15 September 2015

Karl Keating's Comments on Michael Voris's False Allegations re.: SSPX


Feast of Our Lady of Sorrows

Karl Keating:


"Today’s episode of Michael Voris’s “The Vortex” is titled “SSPX Sadness.” It’s about the Society of St. Pius X, the religious group established by Archbishop Marcel Lefebvre. Apparently this episode is the first of several that will air this week, with a more in-depth program to be devoted to the SSPX on Friday.
While much of what Voris said is accurate, much is not. I don’t know if he has time to rectify his errors before later episodes air, but it would be good if he could do so. His basic error—and the only one I’ll mention in this post—is to state that the SSPX, as an organization, is in schism. It isn’t, and the Vatican hasn’t claimed it is.
In 1988 Lefebvre (1905-1991) and Antonio de Castro Mayer (1904-1991), the retired bishop of Campos, Brazil, ordained four SSPX priests as bishops. This was done without papal approval and in contravention of canon law. All six men were excommunicated latae sententiae—that is, automatically.
Their excommunications were confirmed immediately by John Paul II, who noted that the illicit ordinations displayed a schismatic attitude on the part of the six. (The excommunications were lifted by Benedict XVI in 2009; this lifting in no way implied that the excommunications had been unjust or unwarranted.)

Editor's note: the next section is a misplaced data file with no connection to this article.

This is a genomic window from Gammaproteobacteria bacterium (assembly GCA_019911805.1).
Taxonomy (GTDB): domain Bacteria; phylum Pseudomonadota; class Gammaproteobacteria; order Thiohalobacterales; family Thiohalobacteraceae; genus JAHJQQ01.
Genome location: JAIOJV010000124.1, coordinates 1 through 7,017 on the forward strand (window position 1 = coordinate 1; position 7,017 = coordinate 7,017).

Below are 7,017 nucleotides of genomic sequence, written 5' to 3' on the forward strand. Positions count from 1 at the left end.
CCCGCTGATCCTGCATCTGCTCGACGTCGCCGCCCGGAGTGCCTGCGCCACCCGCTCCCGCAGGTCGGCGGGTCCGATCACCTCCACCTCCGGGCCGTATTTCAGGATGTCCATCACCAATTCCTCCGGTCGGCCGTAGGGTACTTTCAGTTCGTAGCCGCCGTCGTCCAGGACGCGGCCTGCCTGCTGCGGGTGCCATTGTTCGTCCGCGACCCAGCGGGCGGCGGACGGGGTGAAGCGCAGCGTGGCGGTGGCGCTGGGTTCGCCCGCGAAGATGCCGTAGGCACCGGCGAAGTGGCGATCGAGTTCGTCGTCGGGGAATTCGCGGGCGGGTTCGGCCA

To the extent there was a schism, it was personal and on the part of the six bishops. The effects of their act did not automatically transfer to their followers, whether the priests and seminarians who are the formal members of the SSPX or the society’s lay followers, or to the SSPX as an organization. The SSPX is said by Rome to be in an irregular status within the Church, but it is not said to be in schism. It thus is incorrect to assert that the organization, its priests, or its followers are in schism.
Michael Voris should amend his comments to make this clear. There is plenty of reason to criticize the SSPX, its current leaders, its founder, and some of its vocal advocates, but that criticism should be in the context of an accurate representation of the status of the organization.
(There are other errors in today’s “Vortex,” but I don’t have time to dissect the whole episode.)"